Acupuncture For Colic: Needle Treatment Could Help Reduce Excessive Crying In Babies, Research Finds

Would you let your baby have this colic treatment?

Acupuncture may reduce incidences of excessive crying in babies who have infantile colic, a study has found.

Babies who cry for more than three hours a day, on three or more days of the week, could benefit from twice weekly needling for two weeks, the researchers suggests.

The research published online in ‘Acupuncture in Medicine’ studied two types of acupuncture in 147 babies, against a control group.

“For those infants that continue to cry for more than three hours a day, acupuncture may be an effective treatment option,” the authors concluded.

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All the babies in the study were aged between two and eight weeks old. They had all been on a cow’s milk exclusion diet for five days in a bid to curb excess crying.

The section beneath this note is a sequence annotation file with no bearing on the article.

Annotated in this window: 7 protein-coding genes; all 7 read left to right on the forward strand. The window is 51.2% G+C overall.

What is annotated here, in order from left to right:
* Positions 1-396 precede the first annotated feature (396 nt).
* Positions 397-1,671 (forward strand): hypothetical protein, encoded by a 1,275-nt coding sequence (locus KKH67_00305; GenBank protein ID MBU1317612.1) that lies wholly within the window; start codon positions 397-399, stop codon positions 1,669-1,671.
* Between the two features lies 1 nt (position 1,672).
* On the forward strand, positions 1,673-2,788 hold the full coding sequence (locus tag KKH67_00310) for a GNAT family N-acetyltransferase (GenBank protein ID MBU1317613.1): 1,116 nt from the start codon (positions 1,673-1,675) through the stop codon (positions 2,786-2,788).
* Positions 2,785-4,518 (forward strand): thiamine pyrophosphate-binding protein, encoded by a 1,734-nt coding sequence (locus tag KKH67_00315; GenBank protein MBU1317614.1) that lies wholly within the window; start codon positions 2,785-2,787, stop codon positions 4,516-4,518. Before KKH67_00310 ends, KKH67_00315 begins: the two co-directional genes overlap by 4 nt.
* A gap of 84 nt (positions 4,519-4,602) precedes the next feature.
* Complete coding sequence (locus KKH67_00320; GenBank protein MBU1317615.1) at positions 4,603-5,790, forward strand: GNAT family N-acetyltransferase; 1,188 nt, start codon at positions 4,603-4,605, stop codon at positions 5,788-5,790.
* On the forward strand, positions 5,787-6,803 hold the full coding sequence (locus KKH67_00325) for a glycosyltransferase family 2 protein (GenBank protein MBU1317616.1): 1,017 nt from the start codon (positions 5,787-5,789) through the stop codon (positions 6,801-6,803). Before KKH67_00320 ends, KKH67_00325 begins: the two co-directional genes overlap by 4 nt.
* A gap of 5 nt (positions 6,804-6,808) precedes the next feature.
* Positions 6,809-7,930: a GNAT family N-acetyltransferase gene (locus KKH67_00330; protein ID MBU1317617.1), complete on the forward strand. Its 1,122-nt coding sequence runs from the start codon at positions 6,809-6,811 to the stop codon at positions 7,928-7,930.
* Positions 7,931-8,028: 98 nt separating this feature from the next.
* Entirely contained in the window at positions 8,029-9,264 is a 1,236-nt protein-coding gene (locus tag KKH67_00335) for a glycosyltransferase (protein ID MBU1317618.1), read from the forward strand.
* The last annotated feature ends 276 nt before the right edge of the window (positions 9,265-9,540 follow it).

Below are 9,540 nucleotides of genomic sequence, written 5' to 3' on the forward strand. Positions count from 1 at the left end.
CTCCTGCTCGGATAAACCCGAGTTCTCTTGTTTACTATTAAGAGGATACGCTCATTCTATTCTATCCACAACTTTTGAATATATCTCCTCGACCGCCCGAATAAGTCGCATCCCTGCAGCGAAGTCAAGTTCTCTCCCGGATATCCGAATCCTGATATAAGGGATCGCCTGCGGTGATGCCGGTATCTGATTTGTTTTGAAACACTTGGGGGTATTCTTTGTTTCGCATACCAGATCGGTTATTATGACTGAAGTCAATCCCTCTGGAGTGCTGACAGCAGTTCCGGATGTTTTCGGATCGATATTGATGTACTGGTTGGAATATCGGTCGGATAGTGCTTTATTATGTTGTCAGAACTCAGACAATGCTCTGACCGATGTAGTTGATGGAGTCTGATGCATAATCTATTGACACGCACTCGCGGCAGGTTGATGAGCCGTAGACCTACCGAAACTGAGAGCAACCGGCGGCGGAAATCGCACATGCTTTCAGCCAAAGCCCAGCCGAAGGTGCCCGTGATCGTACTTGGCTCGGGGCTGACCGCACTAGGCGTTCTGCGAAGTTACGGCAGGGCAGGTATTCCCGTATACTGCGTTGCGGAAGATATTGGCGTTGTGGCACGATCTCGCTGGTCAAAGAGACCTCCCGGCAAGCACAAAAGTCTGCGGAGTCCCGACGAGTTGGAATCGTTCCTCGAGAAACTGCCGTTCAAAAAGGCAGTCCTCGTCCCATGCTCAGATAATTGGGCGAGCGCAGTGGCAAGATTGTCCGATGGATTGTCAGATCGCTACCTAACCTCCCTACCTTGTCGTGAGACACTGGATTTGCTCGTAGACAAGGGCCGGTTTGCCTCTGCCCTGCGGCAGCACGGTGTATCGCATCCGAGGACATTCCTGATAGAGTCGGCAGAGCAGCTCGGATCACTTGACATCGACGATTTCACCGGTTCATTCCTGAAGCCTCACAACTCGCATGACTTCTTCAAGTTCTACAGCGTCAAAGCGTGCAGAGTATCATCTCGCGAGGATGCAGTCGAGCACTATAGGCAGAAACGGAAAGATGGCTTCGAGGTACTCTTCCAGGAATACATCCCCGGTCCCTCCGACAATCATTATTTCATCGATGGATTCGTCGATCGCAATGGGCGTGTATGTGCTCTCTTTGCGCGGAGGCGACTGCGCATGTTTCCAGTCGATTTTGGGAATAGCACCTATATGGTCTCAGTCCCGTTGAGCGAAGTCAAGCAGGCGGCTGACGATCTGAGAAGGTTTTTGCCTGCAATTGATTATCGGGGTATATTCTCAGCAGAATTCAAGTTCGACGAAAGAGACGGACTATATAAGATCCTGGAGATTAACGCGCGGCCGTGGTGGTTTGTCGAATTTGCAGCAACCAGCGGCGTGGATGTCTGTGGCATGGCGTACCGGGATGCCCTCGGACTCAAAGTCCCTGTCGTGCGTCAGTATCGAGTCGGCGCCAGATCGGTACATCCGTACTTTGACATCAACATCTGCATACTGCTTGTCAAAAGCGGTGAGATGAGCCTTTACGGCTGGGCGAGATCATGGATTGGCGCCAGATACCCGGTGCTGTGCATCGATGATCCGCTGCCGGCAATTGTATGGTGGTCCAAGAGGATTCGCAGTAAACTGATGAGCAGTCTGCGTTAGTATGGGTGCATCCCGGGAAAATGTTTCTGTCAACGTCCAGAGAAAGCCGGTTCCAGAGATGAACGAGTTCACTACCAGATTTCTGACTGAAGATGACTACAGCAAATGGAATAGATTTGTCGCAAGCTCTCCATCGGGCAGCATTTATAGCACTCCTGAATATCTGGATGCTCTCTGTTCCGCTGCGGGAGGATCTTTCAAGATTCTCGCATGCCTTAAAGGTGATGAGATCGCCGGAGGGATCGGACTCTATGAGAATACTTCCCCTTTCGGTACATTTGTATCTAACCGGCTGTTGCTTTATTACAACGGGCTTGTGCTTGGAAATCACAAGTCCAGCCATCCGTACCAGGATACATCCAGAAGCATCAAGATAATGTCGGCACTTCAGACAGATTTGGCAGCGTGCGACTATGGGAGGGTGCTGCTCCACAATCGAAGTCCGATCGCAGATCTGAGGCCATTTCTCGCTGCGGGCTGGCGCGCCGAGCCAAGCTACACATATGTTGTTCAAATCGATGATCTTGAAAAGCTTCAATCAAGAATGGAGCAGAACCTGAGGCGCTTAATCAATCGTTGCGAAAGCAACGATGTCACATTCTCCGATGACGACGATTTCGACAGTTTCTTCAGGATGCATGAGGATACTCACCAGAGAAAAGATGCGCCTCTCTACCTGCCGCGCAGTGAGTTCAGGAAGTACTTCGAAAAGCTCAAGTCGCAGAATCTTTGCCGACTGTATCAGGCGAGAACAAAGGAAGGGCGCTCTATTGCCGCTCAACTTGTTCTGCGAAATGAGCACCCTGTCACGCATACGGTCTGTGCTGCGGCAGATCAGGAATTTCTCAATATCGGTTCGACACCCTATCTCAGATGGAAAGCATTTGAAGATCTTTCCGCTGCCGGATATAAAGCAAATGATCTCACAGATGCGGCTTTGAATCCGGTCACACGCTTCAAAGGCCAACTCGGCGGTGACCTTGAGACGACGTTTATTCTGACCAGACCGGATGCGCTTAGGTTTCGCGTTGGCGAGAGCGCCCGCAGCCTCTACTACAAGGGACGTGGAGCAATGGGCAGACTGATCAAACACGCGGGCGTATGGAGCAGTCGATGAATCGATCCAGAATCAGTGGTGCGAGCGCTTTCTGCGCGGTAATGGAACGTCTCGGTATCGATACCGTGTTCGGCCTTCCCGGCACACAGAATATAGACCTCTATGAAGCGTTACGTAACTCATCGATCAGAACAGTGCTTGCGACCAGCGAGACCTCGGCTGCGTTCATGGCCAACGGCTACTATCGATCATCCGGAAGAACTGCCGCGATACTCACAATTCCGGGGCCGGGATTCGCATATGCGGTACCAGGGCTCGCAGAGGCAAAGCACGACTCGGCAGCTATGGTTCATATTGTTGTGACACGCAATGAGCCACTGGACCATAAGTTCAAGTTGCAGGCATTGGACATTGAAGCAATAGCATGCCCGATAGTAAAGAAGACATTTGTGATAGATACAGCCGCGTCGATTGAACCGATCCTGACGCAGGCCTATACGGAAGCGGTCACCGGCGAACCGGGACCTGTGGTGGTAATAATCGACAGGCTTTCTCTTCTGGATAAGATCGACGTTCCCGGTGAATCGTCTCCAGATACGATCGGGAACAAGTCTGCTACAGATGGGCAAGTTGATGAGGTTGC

Each child was randomly allocated to one of three groups, labelled A to C.

Group A received standard minimal acupuncture at one acupuncture point for two to five seconds without stimulation. Babies in group B were given tailored acupuncture at a maximum of five acupuncture points for up to 30 seconds with mild stimulation. Group C received no acupuncture.

Parents were asked to keep a detailed diary of how often and how long their child cried for two weeks.

They found the amount of time babies spent crying excessively fell in all three groups, “which is not unexpected as colic tends to clear up by itself eventually”, said the researchers.

But the reduction was greater in those given either type of acupuncture than it was compared to those given no acupuncture.

During the second week of the trial, 16 babies in group A still had infantile colic, compared with 21 in group B and 31 in group C.

“The babies seemed to tolerate acupuncture fairly well,” the authors wrote. “Out of 388 treatments given, the baby didn’t cry at all on 200 occasions, and cried for less than a minute on 157 occasions.

“Only 31 treatments triggered a crying jag of more than one minute. A single drop of blood was evident in 15 treatments.”

The researchers added: “Fussing and crying are normal communications for a baby, therefore a reduction to normal levels (rather than silence) is the goal of treatment.”

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